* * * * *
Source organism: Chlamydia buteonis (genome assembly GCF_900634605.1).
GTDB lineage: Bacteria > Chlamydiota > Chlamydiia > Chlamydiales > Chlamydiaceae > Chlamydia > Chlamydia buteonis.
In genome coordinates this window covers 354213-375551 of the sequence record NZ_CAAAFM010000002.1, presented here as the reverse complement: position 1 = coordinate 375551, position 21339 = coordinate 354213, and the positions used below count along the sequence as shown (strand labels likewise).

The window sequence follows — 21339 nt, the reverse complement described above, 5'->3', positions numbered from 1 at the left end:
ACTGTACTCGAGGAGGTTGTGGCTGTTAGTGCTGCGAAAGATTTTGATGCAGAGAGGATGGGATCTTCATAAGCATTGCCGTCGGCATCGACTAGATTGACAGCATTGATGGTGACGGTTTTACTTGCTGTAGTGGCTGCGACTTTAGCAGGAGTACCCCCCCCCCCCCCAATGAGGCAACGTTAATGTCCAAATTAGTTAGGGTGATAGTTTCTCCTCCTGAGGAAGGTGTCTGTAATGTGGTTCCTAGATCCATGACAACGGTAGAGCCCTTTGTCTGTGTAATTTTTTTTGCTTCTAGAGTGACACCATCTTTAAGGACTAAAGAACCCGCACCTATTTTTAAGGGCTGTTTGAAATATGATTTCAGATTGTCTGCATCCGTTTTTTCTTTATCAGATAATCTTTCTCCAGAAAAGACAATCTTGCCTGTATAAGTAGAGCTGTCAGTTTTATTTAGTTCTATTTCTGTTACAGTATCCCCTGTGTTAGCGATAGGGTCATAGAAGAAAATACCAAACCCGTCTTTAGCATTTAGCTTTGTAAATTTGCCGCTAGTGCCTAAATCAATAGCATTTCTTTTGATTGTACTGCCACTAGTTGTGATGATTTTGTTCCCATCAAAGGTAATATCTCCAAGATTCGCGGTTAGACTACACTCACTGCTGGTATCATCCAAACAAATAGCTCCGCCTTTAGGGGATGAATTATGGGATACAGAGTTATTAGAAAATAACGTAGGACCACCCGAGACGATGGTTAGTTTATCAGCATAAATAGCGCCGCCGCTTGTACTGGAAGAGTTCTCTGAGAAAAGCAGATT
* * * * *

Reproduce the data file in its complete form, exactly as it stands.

Source organism: Chlamydia buteonis (genome assembly GCF_900634605.1).
GTDB lineage: Bacteria > Chlamydiota > Chlamydiia > Chlamydiales > Chlamydiaceae > Chlamydia > Chlamydia buteonis.
In genome coordinates this window covers 354213-375551 of the sequence record NZ_CAAAFM010000002.1, presented here as the reverse complement: position 1 = coordinate 375551, position 21339 = coordinate 354213, and the positions used below count along the sequence as shown (strand labels likewise).

The window sequence follows — 21339 nt, the reverse complement described above, 5'->3', positions numbered from 1 at the left end:
ACTGTACTCGAGGAGGTTGTGGCTGTTAGTGCTGCGAAAGATTTTGATGCAGAGAGGATGGGATCTTCATAAGCATTGCCGTCGGCATCGACTAGATTGACAGCATTGATGGTGACGGTTTTACTTGCTGTAGTGGCTGCGACTTTAGCAGGAGTACCCCCCCCCCCCCCAATGAGGCAACGTTAATGTCCAAATTAGTTAGGGTGATAGTTTCTCCTCCTGAGGAAGGTGTCTGTAATGTGGTTCCTAGATCCATGACAACGGTAGAGCCCTTTGTCTGTGTAATTTTTTTTGCTTCTAGAGTGACACCATCTTTAAGGACTAAAGAACCCGCACCTATTTTTAAGGGCTGTTTGAAATATGATTTCAGATTGTCTGCATCCGTTTTTTCTTTATCAGATAATCTTTCTCCAGAAAAGACAATCTTGCCTGTATAAGTAGAGCTGTCAGTTTTATTTAGTTCTATTTCTGTTACAGTATCCCCTGTGTTAGCGATAGGGTCATAGAAGAAAATACCAAACCCGTCTTTAGCATTTAGCTTTGTAAATTTGCCGCTAGTGCCTAAATCAATAGCATTTCTTTTGATTGTACTGCCACTAGTTGTGATGATTTTGTTCCCATCAAAGGTAATATCTCCAAGATTCGCGGTTAGACTACACTCACTGCTGGTATCATCCAAACAAATAGCTCCGCCTTTAGGGGATGAATTATGGGATACAGAGTTATTAGAAAATAACGTAGGACCACCCGAGACGATGGTTAGTTTATCAGCATAAATAGCGCCGCCGCTTGTACTGGAAGAGTTCTCTGAGAAAAGCAGATT